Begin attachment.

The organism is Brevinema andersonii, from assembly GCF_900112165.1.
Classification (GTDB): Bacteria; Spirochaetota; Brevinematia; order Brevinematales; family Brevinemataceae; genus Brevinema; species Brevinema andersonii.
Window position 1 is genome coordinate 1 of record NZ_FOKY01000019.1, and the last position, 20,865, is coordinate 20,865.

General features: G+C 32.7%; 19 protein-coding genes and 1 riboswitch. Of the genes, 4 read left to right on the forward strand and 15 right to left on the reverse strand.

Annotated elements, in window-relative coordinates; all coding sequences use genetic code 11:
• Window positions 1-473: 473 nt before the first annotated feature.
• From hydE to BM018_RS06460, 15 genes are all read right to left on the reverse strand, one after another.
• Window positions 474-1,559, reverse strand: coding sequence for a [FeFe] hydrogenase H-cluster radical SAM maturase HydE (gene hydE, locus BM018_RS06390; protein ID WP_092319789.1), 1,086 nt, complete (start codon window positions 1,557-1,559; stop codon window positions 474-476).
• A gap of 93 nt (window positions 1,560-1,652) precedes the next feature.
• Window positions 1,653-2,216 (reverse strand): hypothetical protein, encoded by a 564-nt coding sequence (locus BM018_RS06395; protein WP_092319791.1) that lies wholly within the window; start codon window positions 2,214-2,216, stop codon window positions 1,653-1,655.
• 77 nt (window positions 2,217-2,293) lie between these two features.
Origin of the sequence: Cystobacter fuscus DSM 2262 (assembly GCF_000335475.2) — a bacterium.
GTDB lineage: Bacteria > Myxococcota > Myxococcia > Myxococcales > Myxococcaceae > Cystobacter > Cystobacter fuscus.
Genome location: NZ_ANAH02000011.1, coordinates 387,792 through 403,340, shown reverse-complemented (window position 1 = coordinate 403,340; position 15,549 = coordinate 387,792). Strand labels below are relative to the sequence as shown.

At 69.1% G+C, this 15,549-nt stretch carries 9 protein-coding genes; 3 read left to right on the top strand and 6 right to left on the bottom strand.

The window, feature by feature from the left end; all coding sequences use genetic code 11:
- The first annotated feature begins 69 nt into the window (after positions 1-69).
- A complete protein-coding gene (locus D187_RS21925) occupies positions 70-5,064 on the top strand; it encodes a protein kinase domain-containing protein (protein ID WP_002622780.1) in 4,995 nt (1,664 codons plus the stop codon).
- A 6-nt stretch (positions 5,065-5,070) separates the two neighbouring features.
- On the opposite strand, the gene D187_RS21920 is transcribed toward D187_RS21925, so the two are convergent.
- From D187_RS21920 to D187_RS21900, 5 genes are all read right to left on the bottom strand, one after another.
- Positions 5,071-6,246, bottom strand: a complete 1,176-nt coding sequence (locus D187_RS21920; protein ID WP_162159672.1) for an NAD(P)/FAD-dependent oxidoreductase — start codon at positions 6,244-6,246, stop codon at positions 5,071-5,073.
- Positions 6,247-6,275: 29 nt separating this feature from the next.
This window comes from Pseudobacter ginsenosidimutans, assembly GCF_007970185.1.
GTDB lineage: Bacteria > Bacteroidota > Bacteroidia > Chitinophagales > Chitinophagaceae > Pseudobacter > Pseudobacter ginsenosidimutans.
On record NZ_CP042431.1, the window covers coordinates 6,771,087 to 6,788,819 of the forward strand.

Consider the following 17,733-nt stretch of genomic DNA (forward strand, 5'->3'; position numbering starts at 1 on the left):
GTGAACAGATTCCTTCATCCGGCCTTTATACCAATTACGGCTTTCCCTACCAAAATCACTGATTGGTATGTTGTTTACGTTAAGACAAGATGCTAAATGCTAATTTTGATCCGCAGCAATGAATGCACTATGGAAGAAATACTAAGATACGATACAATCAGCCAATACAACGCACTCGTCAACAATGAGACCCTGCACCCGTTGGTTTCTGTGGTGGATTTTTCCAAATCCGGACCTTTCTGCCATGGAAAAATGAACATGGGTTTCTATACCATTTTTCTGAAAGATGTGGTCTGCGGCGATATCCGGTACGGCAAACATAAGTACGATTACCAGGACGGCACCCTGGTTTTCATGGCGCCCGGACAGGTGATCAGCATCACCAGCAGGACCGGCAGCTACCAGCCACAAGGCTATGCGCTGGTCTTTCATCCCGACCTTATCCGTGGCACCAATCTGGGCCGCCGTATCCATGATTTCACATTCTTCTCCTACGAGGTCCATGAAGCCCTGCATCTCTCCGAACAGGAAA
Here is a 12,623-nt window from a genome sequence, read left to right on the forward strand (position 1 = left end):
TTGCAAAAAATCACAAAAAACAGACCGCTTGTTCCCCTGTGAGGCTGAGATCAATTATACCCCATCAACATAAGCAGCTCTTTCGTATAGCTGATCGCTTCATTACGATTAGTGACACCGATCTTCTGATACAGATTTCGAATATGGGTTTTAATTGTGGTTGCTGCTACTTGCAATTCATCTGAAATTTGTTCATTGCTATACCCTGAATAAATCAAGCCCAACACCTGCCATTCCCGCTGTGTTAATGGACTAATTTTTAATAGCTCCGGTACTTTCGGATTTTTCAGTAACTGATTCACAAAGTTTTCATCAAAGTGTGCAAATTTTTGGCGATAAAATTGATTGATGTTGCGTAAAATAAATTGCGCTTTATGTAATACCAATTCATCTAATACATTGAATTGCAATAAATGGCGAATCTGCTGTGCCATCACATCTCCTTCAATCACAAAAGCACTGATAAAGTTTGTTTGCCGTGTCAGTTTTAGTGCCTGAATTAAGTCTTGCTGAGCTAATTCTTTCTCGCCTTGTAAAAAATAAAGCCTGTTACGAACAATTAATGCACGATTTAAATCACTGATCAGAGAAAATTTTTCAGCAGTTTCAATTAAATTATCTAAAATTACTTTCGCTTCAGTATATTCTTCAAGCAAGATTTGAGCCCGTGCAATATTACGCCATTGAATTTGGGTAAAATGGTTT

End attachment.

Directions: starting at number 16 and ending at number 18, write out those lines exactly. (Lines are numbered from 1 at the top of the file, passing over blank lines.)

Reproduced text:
The window, feature by feature from the left end; all coding sequences use genetic code 11:
- The first annotated feature begins 69 nt into the window (after positions 1-69).
- A complete protein-coding gene (locus D187_RS21925) occupies positions 70-5,064 on the top strand; it encodes a protein kinase domain-containing protein (protein ID WP_002622780.1) in 4,995 nt (1,664 codons plus the stop codon).